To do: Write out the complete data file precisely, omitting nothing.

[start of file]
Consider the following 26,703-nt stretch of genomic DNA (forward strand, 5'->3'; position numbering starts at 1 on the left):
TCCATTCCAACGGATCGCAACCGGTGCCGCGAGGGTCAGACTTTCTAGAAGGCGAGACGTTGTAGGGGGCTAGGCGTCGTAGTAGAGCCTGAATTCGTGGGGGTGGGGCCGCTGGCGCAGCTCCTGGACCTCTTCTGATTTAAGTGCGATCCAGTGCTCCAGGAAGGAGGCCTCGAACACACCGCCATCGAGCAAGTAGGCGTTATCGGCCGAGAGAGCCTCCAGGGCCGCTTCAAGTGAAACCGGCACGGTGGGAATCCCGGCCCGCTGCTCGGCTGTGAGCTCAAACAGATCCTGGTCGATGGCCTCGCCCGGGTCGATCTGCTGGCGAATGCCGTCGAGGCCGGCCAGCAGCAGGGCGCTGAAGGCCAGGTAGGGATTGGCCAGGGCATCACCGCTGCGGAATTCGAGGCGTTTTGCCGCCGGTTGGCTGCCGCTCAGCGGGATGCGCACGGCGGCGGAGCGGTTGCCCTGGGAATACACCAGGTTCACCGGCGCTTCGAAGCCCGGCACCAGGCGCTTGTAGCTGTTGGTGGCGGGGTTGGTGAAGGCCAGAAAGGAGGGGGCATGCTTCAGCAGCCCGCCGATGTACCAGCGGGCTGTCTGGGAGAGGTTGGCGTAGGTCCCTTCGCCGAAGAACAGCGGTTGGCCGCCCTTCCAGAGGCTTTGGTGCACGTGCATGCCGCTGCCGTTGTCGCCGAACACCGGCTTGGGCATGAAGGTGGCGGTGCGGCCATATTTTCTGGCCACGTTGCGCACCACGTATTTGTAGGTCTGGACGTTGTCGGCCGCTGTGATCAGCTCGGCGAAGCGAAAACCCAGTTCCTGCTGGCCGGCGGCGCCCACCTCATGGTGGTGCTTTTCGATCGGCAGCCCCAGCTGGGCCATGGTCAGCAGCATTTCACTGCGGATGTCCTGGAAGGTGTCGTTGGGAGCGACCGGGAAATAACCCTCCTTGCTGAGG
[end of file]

Consider the following 26,703-nt stretch of genomic DNA (forward strand, 5'->3'; position numbering starts at 1 on the left):
TCCATTCCAACGGATCGCAACCGGTGCCGCGAGGGTCAGACTTTCTAGAAGGCGAGACGTTGTAGGGGGCTAGGCGTCGTAGTAGAGCCTGAATTCGTGGGGGTGGGGCCGCTGGCGCAGCTCCTGGACCTCTTCTGATTTAAGTGCGATCCAGTGCTCCAGGAAGGAGGCCTCGAACACACCGCCATCGAGCAAGTAGGCGTTATCGGCCGAGAGAGCCTCCAGGGCCGCTTCAAGTGAAACCGGCACGGTGGGAATCCCGGCCCGCTGCTCGGCTGTGAGCTCAAACAGATCCTGGTCGATGGCCTCGCCCGGGTCGATCTGCTGGCGAATGCCGTCGAGGCCGGCCAGCAGCAGGGCGCTGAAGGCCAGGTAGGGATTGGCCAGGGCATCACCGCTGCGGAATTCGAGGCGTTTTGCCGCCGGTTGGCTGCCGCTCAGCGGGATGCGCACGGCGGCGGAGCGGTTGCCCTGGGAATACACCAGGTTCACCGGCGCTTCGAAGCCCGGCACCAGGCGCTTGTAGCTGTTGGTGGCGGGGTTGGTGAAGGCCAGAAAGGAGGGGGCATGCTTCAGCAGCCCGCCGATGTACCAGCGGGCTGTCTGGGAGAGGTTGGCGTAGGTCCCTTCGCCGAAGAACAGCGGTTGGCCGCCCTTCCAGAGGCTTTGGTGCACGTGCATGCCGCTGCCGTTGTCGCCGAACACCGGCTTGGGCATGAAGGTGGCGGTGCGGCCATATTTTCTGGCCACGTTGCGCACCACGTATTTGTAGGTCTGGACGTTGTCGGCCGCTGTGATCAGCTCGGCGAAGCGAAAACCCAGTTCCTGCTGGCCGGCGGCGCCCACCTCATGGTGGTGCTTTTCGATCGGCAGCCCCAGCTGGGCCATGGTCAGCAGCATTTCACTGCGGATGTCCTGGAAGGTGTCGTTGGGAGCGACCGGGAAATAACCCTCCTTGCTGAGG